I will be among august company, indeed! Here is the list of contributing authors taken from Laurel Ann’s website.

Pamela Aidan (Fitzwilliam Darcy, Gentleman Trilogy)

Elizabeth Aston (Mr. Darcy’s Daughters, & Writing Jane Austen)

Stephanie Barron (A Jane Austen Mystery Series, & The White Garden)

Carrie Bebris (Mr. & Mrs. Darcy Mysteries Series)

Diana Birchall (Mrs. Darcy’s Dilemma, & Mrs. Elton in America)

Frank Delaney (Shannon, Tipperary, & Venetia Kelly’s Traveling Show)

Monica Fairview (The Darcy Cousins, & The Other Mr. Darcy)

Karen Joy Fowler (Jane Austen Book Club, & Wits End)

Amanda Grange (Mr. Darcy, Vampyre, & Mr. Darcy’s Diary)

Syrie James (The Lost Memoirs of Jane Austen, & The Secret Diaries of Charlotte Bronte)

Diane Meier (The Season of Second Chances)

Janet Mullany (Bespelling Jane Austen, & Rules of Gentility)

Jane Odiwe (Lydia Bennet’s Story, & Willoughby’s Return)

Beth Pattillo (Jane Austen Ruined My Life, & Mr. Darcy Broke My Heart)

Alexandra Potter (Me & Mr. Darcy, & The Two Lives of Miss Charlotte Merryweather: A Novel)

Jane Rubino and Caitlen Rubino Bradway (Lady Vernon & Her Daughter)

Myretta Robens (Pemberley.com , Just Say Yes, & Once Upon a Sofa)

Margaret C. Sullivan (AustenBlog.com, & The Jane Austen Handbook)

Adriana Trigiani (Brava Valentine, Very Valentine, & Lucia, Lucia)

Laurie Viera Rigler (Confessions of a Jane Austen Addict, & Rude Awakenings of a Jane Austen Addict)

Lauren Willig

And now, as Mr Knightley would say, “I have a piece of news for you. You like news – and I heard an article in my way hither that I think will interest you.” For all you budding writers, there is to be a chance to have your short story included in the anthology. A competition to be hosted at The Republic of Pemberley website will be held to fill the slot of one short story. Details will be posted later, so keep watching and the very best of luck to you all!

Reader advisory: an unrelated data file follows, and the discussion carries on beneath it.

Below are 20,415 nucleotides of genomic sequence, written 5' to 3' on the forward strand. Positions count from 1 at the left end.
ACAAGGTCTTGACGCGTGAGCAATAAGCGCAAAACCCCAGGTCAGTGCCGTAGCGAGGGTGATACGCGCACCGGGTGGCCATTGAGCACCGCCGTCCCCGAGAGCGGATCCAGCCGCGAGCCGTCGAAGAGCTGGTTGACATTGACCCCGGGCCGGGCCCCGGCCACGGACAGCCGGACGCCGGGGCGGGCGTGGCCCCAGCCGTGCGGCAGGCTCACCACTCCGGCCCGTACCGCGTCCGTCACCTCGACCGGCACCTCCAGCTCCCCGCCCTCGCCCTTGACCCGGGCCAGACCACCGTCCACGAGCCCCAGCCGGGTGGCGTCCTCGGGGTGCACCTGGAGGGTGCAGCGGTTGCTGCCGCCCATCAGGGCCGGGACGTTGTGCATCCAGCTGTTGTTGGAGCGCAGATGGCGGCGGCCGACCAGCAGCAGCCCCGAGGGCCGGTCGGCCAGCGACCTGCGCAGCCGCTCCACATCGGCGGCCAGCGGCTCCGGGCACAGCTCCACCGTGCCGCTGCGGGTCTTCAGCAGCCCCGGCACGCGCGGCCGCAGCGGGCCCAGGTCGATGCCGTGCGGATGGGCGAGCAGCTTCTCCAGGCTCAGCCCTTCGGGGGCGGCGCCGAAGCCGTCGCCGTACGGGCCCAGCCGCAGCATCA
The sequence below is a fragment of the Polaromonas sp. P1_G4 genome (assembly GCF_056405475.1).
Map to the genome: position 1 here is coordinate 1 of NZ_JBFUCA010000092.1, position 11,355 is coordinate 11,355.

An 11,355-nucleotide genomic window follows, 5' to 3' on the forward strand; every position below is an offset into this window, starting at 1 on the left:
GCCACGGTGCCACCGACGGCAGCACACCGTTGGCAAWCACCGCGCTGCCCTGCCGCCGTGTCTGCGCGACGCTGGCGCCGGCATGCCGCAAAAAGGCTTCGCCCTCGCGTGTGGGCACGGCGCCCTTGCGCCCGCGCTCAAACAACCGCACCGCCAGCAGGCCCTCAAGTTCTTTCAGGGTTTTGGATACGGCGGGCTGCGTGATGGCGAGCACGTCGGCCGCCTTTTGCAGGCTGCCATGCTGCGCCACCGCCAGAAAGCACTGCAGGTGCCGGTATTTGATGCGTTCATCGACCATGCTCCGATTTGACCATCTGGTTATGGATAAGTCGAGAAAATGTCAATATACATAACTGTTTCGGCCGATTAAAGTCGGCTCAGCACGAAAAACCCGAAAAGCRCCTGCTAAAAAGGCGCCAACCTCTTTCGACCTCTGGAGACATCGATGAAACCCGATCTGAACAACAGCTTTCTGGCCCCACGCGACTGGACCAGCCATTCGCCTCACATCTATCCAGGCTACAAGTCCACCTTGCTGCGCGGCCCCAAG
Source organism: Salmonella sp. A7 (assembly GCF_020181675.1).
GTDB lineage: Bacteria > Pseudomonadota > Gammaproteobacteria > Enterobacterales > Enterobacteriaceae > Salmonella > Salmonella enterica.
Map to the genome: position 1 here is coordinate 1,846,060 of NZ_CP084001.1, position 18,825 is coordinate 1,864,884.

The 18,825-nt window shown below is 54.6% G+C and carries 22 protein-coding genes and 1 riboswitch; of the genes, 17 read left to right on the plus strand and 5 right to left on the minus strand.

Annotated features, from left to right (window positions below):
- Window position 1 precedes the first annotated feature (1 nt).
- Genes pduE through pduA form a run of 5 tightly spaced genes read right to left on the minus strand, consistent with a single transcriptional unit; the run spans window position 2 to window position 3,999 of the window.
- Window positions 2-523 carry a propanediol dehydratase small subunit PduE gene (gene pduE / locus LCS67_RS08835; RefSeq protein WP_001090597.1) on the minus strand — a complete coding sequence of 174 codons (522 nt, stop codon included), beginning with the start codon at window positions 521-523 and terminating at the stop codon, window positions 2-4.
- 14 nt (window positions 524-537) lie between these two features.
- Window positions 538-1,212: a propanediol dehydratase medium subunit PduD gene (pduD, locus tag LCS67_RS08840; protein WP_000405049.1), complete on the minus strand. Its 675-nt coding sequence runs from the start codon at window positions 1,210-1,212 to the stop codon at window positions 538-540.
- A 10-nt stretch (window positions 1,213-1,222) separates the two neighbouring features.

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Here’s a review from Laurel Ann at Austenprose. I’d like to thank her very much for taking the time to read and review my book!

While the Jane Austen sequel industry abounds with numerous books inspired by Pride and Prejudice, regretfully there are very few sequels to Austen’s first published novel Sense and Sensibility. Why? Possibly because some readers have been disappointed with half of Austen’s unsatisfactory ending for her two heroines. While the two Dashwood sisters do marry: staid and stoic Elinor to Edward Ferrars and impulsive and free-spirited Marianne to Col. Brandon, the second pairings future happiness seemed doubtful. How could a young lady with Marianne’s intense passionate depth be happy with anyone other than her Byronic first love Mr. Willoughby – even after he threw her over for an heiress? Nagging questions arise. Did she settle when she married the Colonel? Would she be tempted into extramarital affairs and runaway with her lover? Possibly, leaving an intriguing premise for continuing the story.

All these concerns are addressed in Willoughby’s Return: A Tale of Almost Irresistible Temptation a new sequel to Sense and Sensibility by Jane Odiwe. How, or if they will be resolved to our satisfaction is now a possibility.

Three years after her marriage to Colonel Brandon, Marianne is the mistress of Delaford Park and the mother of a young son James. She has everything that a young married woman could desire: wealth, position, an heir and a loving husband, but her insecurities, jealousy and impetuous nature rob her of complete happiness. Resentful that her husband is frequently called away to attend his ward Eliza Williams and her infant daughter, Marianne “feels” that he cares for his other family more than his own. Their ties to the Brandon’s are strong and painful; Eliza being the daughter of Brandon’s first love who died tragically, and Eliza’s young child Lizzie the illegitimate daughter of John Willoughby the rogue also who threw over Marianne’s affections for an heiress five years prior. In addition, there is that imposing portrait of Eliza’s mother hanging in the Hall staring down at her. Every time Marianne passes it she sees the similarities of their appearances and doubts more and more if Brandon married her because he loved her, of if she is replacing the woman that he loved and lost years ago. When the charming rogue John Willoughby reappears in her life proclaiming he has never stopped loving her, the pain of their failed romance is renewed gradually replaced by conflicting emotions and the temptation to be with him again.